MINNEAPOLIS (Legal Newsline) - In October, the Minnesota Supreme Court ruled that out-of-state Internet payday lenders will have to follow the state’s lender laws.
Minnesota Attorney General Lori Swanson, who filed suit in 2011 against Integrity Advance, LLC, located in Delaware, argued that payday lenders need to be licensed with the Minnesota Department of Commerce and comply with its strict payday lending law, including rules on interest rates and term limits.
Swanson has filed eight lawsuits against online lenders since 2010, obtaining judgments or settlements in all of them. This most recent ruling is significant since more lending is moving to the Internet, where some payday lenders attempt to avoid state lending and consumer protection laws.
“The most common model, and the only one that eliminates legal exposure, is [for lenders] to comply with all of the laws in each state where borrowers reside,” Alan S. Kaplinsky, who leads the nationally-known Consumer Financial Services Group at Ballard Spahr, told Legal Newsline.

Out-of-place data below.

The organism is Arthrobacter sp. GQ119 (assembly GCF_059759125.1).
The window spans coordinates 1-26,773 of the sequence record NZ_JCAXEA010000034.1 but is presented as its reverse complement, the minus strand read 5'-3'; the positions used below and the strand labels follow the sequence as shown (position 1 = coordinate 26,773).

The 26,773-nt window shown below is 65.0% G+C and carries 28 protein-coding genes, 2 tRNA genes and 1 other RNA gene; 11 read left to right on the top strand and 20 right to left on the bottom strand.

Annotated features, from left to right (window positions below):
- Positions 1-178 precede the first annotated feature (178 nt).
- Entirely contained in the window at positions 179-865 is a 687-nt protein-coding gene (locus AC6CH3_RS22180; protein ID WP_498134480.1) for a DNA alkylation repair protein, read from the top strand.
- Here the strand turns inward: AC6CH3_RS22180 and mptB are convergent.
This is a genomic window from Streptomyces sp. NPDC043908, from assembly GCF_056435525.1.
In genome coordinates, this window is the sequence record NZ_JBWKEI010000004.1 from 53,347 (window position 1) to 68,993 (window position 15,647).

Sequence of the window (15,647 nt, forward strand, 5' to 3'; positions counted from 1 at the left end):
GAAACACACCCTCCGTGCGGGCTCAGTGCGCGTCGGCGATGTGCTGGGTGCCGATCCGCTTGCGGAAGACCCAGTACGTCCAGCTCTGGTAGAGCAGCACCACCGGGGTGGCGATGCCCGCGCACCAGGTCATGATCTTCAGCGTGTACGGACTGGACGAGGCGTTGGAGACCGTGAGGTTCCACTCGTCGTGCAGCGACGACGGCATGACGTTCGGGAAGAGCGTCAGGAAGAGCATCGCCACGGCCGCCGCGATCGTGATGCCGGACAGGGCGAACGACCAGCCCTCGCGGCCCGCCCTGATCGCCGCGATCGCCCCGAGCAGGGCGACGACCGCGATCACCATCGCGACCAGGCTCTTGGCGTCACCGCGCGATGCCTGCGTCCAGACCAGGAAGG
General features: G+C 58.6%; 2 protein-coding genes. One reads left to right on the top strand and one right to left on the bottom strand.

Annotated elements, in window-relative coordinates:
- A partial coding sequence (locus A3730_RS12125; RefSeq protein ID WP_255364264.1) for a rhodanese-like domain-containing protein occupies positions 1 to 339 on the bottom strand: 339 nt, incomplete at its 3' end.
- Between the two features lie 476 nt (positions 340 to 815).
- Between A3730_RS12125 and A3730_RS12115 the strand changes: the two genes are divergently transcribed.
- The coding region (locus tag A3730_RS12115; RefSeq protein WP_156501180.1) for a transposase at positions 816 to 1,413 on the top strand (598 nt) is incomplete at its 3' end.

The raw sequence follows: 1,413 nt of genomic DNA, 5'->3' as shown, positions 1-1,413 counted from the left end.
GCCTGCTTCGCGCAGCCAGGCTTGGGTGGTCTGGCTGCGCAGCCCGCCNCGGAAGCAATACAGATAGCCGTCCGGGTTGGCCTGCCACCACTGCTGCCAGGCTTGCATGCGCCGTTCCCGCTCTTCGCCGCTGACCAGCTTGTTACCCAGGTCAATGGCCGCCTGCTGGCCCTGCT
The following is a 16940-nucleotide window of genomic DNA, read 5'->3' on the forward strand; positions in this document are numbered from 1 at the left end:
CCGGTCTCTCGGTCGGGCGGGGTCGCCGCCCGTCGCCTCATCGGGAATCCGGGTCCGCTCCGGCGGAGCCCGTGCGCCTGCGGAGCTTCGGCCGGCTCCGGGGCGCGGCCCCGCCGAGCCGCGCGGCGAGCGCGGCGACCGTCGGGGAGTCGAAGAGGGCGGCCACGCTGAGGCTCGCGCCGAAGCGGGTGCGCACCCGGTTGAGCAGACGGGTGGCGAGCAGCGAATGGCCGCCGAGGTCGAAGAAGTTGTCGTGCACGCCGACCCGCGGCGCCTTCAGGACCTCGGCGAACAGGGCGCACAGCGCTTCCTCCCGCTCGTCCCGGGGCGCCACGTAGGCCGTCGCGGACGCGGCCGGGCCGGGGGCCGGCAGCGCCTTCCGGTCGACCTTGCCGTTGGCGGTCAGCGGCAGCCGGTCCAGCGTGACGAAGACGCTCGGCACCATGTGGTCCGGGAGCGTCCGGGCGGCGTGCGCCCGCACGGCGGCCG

“Some payday lenders are located offshore and they hope that that will insulate them from exposure to the state laws where the borrowers reside. Some payday lenders use the tribal model in which they take the position that the sovereign immunity of Indian tribes protects them.”
There are few other cases that match this most recent Minnesota Supreme Court decision, but Kaplinsky explained that Quick Payday, Inc. was part of a similar ruling in Utah prior to the Integrity Advance case.
“The best model, and the safest model, is to comply to the extent possible with the laws of the states where the forwards reside,” Kaplinsky said.
He added that if lenders are unable to meet particular guidelines set in place to protect consumers, they will not be able to lend in particular states.